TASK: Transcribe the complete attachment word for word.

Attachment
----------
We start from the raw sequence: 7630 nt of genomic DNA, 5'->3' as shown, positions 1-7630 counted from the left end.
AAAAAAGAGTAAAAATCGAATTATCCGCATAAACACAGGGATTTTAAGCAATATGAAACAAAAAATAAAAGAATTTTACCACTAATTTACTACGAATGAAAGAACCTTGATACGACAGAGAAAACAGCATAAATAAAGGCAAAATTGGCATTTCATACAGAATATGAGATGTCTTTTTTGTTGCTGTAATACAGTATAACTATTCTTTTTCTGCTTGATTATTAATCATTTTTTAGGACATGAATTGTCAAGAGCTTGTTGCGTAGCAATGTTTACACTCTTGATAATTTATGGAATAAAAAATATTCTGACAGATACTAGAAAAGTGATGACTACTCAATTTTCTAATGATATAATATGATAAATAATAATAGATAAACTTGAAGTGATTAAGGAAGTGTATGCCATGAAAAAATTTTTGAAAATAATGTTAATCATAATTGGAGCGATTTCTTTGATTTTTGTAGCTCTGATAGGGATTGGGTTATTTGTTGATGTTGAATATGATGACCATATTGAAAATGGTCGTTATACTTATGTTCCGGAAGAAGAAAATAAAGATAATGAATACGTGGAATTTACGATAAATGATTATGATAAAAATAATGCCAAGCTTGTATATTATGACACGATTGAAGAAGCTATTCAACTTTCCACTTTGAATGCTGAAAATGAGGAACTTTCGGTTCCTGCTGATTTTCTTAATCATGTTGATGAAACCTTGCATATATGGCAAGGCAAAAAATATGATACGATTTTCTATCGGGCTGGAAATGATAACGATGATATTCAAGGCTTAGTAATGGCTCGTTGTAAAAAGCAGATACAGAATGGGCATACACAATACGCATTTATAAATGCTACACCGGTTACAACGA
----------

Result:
We start from the raw sequence: 7630 nt of genomic DNA, 5'->3' as shown, positions 1-7630 counted from the left end.
AAAAAAGAGTAAAAATCGAATTATCCGCATAAACACAGGGATTTTAAGCAATATGAAACAAAAAATAAAAGAATTTTACCACTAATTTACTACGAATGAAAGAACCTTGATACGACAGAGAAAACAGCATAAATAAAGGCAAAATTGGCATTTCATACAGAATATGAGATGTCTTTTTTGTTGCTGTAATACAGTATAACTATTCTTTTTCTGCTTGATTATTAATCATTTTTTAGGACATGAATTGTCAAGAGCTTGTTGCGTAGCAATGTTTACACTCTTGATAATTTATGGAATAAAAAATATTCTGACAGATACTAGAAAAGTGATGACTACTCAATTTTCTAATGATATAATATGATAAATAATAATAGATAAACTTGAAGTGATTAAGGAAGTGTATGCCATGAAAAAATTTTTGAAAATAATGTTAATCATAATTGGAGCGATTTCTTTGATTTTTGTAGCTCTGATAGGGATTGGGTTATTTGTTGATGTTGAATATGATGACCATATTGAAAATGGTCGTTATACTTATGTTCCGGAAGAAGAAAATAAAGATAATGAATACGTGGAATTTACGATAAATGATTATGATAAAAATAATGCCAAGCTTGTATATTATGACACGATTGAAGAAGCTATTCAACTTTCCACTTTGAATGCTGAAAATGAGGAACTTTCGGTTCCTGCTGATTTTCTTAATCATGTTGATGAAACCTTGCATATATGGCAAGGCAAAAAATATGATACGATTTTCTATCGGGCTGGAAATGATAACGATGATATTCAAGGCTTAGTAATGGCTCGTTGTAAAAAGCAGATACAGAATGGGCATACACAATACGCATTTATAAATGCTACACCGGTTACAACGA